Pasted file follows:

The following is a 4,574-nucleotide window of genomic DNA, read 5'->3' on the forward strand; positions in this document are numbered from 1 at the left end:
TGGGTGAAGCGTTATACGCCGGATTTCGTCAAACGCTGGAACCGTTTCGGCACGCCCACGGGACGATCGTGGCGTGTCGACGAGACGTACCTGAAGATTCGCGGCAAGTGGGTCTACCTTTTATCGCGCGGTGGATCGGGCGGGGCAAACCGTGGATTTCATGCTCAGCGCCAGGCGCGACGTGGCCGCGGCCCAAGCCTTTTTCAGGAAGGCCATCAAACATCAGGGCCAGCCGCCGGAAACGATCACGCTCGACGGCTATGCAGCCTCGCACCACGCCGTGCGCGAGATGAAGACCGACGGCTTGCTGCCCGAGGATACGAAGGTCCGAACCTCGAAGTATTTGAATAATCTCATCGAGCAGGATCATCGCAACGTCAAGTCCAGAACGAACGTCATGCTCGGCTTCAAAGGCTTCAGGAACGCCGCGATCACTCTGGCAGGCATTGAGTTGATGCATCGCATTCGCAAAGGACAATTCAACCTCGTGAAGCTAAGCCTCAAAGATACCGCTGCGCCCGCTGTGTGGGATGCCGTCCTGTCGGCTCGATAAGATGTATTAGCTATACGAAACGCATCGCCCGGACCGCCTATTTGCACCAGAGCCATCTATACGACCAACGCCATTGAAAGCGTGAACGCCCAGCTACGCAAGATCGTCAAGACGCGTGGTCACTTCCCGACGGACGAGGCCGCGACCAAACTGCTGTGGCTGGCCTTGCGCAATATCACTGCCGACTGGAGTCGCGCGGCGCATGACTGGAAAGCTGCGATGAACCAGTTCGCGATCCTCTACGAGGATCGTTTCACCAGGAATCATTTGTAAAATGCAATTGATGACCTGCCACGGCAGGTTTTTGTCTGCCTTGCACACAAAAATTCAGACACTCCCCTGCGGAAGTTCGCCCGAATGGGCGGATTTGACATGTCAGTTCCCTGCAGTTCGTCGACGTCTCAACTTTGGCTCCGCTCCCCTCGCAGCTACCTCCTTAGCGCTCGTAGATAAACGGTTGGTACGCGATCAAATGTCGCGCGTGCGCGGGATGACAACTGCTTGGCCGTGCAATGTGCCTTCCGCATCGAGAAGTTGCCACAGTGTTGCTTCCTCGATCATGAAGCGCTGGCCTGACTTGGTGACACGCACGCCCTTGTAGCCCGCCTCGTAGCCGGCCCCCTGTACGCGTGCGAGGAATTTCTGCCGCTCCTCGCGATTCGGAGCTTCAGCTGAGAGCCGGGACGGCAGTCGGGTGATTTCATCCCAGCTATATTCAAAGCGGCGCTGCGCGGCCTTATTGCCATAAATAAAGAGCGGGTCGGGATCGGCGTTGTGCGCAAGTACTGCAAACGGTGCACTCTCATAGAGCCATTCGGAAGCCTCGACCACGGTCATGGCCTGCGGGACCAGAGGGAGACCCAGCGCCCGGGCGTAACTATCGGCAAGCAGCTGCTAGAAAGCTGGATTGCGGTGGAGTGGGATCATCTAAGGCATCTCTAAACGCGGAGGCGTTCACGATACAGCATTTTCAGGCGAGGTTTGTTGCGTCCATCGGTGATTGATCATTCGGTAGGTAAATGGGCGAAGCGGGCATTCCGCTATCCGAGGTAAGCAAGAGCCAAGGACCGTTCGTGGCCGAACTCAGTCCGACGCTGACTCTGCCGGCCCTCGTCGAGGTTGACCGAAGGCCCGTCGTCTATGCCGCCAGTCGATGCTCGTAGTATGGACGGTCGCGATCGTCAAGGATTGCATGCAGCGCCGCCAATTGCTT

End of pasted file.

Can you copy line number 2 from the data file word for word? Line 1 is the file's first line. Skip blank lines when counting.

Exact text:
TGGGTGAAGCGTTATACGCCGGATTTCGTCAAACGCTGGAACCGTTTCGGCACGCCCACGGGACGATCGTGGCGTGTCGACGAGACGTACCTGAAGATTCGCGGCAAGTGGGTCTACCTTTTATCGCGCGGTGGATCGGGCGGGGCAAACCGTGGATTTCATGCTCAGCGCCAGGCGCGACGTGGCCGCGGCCCAAGCCTTTTTCAGGAAGGCCATCAAACATCAGGGCCAGCCGCCGGAAACGATCACGCTCGACGGCTATGCAGCCTCGCACCACGCCGTGCGCGAGATGAAGACCGACGGCTTGCTGCCCGAGGATACGAAGGTCCGAACCTCGAAGTATTTGAATAATCTCATCGAGCAGGATCATCGCAACGTCAAGTCCAGAACGAACGTCATGCTCGGCTTCAAAGGCTTCAGGAACGCCGCGATCACTCTGGCAGGCATTGAGTTGATGCATCGCATTCGCAAAGGACAATTCAACCTCGTGAAGCTAAGCCTCAAAGATACCGCTGCGCCCGCTGTGTGGGATGCCGTCCTGTCGGCTCGATAAGATGTATTAGCTATACGAAACGCATCGCCCGGACCGCCTATTTGCACCAGAGCCATCTATACGACCAACGCCATTGAAAGCGTGAACGCCCAGCTACGCAAGATCGTCAAGACGCGTGGTCACTTCCCGACGGACGAGGCCGCGACCAAACTGCTGTGGCTGGCCTTGCGCAATATCACTGCCGACTGGAGTCGCGCGGCGCATGACTGGAAAGCTGCGATGAACCAGTTCGCGATCCTCTACGAGGATCGTTTCACCAGGAATCATTTGTAAAATGCAATTGATGACCTGCCACGGCAGGTTTTTGTCTGCCTTGCACACAAAAATTCAGACACTCCCCTGCGGAAGTTCGCCCGAATGGGCGGATTTGACATGTCAGTTCCCTGCAGTTCGTCGACGTCTCAACTTTGGCTCCGCTCCCCTCGCAGCTACCTCCTTAGCGCTCGTAGATAAACGGTTGGTACGCGATCAAATGTCGCGCGTGCGCGGGATGACAACTGCTTGGCCGTGCAATGTGCCTTCCGCATCGAGAAGTTGCCACAGTGTTGCTTCCTCGATCATGAAGCGCTGGCCTGACTTGGTGACACGCACGCCCTTGTAGCCCGCCTCGTAGCCGGCCCCCTGTACGCGTGCGAGGAATTTCTGCCGCTCCTCGCGATTCGGAGCTTCAGCTGAGAGCCGGGACGGCAGTCGGGTGATTTCATCCCAGCTATATTCAAAGCGGCGCTGCGCGGCCTTATTGCCATAAATAAAGAGCGGGTCGGGATCGGCGTTGTGCGCAAGTACTGCAAACGGTGCACTCTCATAGAGCCATTCGGAAGCCTCGACCACGGTCATGGCCTGCGGGACCAGAGGGAGACCCAGCGCCCGGGCGTAACTATCGGCAAGCAGCTGCTAGAAAGCTGGATTGCGGTGGAGTGGGATCATCTAAGGCATCTCTAAACGCGGAGGCGTTCACGATACAGCATTTTCAGGCGAGGTTTGTTGCGTCCATCGGTGATTGATCATTCGGTAGGTAAATGGGCGAAGCGGGCATTCCGCTATCCGAGGTAAGCAAGAGCCAAGGACCGTTCGTGGCCGAACTCAGTCCGACGCTGACTCTGCCGGCCCTCGTCGAGGTTGACCGAAGGCCCGTCGTCTATGCCGCCAGTCGATGCTCGTAGTATGGACGGTCGCGATCGTCAAGGATTGCATGCAGCGCCGCCAATTGCTT